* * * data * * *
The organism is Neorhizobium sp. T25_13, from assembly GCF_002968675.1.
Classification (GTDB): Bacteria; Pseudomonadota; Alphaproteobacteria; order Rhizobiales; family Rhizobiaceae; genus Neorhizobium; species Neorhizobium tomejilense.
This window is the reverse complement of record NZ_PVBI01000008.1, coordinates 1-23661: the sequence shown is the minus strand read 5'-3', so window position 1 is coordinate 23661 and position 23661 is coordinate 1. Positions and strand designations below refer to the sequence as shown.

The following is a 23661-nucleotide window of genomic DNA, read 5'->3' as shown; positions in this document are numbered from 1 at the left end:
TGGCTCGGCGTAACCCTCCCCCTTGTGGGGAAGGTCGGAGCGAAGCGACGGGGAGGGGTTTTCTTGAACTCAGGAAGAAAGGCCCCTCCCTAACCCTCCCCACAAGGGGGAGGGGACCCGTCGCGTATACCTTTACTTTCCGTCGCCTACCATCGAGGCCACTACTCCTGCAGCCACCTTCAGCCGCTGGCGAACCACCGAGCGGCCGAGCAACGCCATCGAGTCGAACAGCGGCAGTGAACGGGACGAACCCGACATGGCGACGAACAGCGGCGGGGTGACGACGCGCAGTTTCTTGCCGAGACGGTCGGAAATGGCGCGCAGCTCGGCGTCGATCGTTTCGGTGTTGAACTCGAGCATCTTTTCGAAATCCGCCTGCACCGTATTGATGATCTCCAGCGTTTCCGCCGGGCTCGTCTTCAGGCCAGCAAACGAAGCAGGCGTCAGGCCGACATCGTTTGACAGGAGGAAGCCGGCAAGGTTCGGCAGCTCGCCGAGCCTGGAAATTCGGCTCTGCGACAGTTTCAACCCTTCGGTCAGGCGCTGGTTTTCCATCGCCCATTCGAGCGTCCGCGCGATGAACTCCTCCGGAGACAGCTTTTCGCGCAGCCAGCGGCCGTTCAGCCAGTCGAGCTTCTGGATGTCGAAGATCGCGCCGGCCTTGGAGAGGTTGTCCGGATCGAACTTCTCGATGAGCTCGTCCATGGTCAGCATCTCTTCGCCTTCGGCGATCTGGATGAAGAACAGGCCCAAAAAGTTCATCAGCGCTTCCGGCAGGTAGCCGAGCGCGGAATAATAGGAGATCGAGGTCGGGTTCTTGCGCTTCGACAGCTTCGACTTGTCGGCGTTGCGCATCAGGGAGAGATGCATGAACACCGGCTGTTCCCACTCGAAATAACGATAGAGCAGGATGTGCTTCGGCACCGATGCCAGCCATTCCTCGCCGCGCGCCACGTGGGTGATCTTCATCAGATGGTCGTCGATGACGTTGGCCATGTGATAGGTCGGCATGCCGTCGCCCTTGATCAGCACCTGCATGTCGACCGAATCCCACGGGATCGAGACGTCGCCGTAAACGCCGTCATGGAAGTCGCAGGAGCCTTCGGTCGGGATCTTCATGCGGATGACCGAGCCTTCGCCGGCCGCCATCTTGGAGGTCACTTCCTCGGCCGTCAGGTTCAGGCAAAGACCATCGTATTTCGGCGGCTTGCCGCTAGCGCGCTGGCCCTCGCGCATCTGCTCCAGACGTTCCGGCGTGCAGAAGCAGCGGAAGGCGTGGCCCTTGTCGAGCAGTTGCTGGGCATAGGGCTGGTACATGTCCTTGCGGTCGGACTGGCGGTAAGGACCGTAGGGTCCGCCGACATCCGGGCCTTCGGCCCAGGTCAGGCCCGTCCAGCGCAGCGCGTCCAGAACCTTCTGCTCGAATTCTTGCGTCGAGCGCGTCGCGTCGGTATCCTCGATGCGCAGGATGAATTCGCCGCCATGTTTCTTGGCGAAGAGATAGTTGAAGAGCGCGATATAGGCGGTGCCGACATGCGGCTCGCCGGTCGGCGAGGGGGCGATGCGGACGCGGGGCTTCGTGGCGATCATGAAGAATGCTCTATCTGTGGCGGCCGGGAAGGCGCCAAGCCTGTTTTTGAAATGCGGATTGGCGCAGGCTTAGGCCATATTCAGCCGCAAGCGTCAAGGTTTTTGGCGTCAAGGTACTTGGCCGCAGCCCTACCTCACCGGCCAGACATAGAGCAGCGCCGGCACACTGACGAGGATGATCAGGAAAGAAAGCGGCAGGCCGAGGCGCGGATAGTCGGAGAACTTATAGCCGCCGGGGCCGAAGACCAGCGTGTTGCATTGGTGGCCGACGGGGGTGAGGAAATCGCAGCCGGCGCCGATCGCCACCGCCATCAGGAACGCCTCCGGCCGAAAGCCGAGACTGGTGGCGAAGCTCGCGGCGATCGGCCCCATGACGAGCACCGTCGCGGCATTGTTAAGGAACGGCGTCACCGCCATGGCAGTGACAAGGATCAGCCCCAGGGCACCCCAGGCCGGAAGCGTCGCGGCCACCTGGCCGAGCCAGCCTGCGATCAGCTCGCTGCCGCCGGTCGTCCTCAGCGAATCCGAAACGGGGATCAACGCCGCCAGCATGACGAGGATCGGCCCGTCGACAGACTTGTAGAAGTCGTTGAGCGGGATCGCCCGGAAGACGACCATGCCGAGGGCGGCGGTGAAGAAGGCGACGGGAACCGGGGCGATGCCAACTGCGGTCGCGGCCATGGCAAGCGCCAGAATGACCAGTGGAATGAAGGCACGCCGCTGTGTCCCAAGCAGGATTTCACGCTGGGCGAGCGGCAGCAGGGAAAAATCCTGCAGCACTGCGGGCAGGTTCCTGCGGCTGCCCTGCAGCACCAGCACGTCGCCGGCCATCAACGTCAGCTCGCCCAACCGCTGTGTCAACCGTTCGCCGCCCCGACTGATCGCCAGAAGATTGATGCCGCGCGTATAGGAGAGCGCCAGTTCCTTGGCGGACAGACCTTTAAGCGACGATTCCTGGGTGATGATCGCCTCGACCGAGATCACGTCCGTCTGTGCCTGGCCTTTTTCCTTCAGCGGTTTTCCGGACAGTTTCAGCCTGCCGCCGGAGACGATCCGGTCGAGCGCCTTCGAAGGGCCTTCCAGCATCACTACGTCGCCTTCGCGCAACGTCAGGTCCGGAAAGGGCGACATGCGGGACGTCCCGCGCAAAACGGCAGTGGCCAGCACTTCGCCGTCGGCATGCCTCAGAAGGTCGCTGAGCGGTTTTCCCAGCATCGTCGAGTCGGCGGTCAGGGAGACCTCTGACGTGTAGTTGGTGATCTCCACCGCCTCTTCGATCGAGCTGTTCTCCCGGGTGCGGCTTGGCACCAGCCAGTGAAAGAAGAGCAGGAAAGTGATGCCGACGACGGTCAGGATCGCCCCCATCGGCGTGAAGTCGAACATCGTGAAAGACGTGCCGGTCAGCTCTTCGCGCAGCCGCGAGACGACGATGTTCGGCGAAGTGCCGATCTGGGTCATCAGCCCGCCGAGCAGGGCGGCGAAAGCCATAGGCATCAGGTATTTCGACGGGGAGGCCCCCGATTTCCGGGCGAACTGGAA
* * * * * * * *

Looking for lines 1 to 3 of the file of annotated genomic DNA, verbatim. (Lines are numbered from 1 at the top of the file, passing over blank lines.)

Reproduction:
The organism is Neorhizobium sp. T25_13, from assembly GCF_002968675.1.
Classification (GTDB): Bacteria; Pseudomonadota; Alphaproteobacteria; order Rhizobiales; family Rhizobiaceae; genus Neorhizobium; species Neorhizobium tomejilense.
This window is the reverse complement of record NZ_PVBI01000008.1, coordinates 1-23661: the sequence shown is the minus strand read 5'-3', so window position 1 is coordinate 23661 and position 23661 is coordinate 1. Positions and strand designations below refer to the sequence as shown.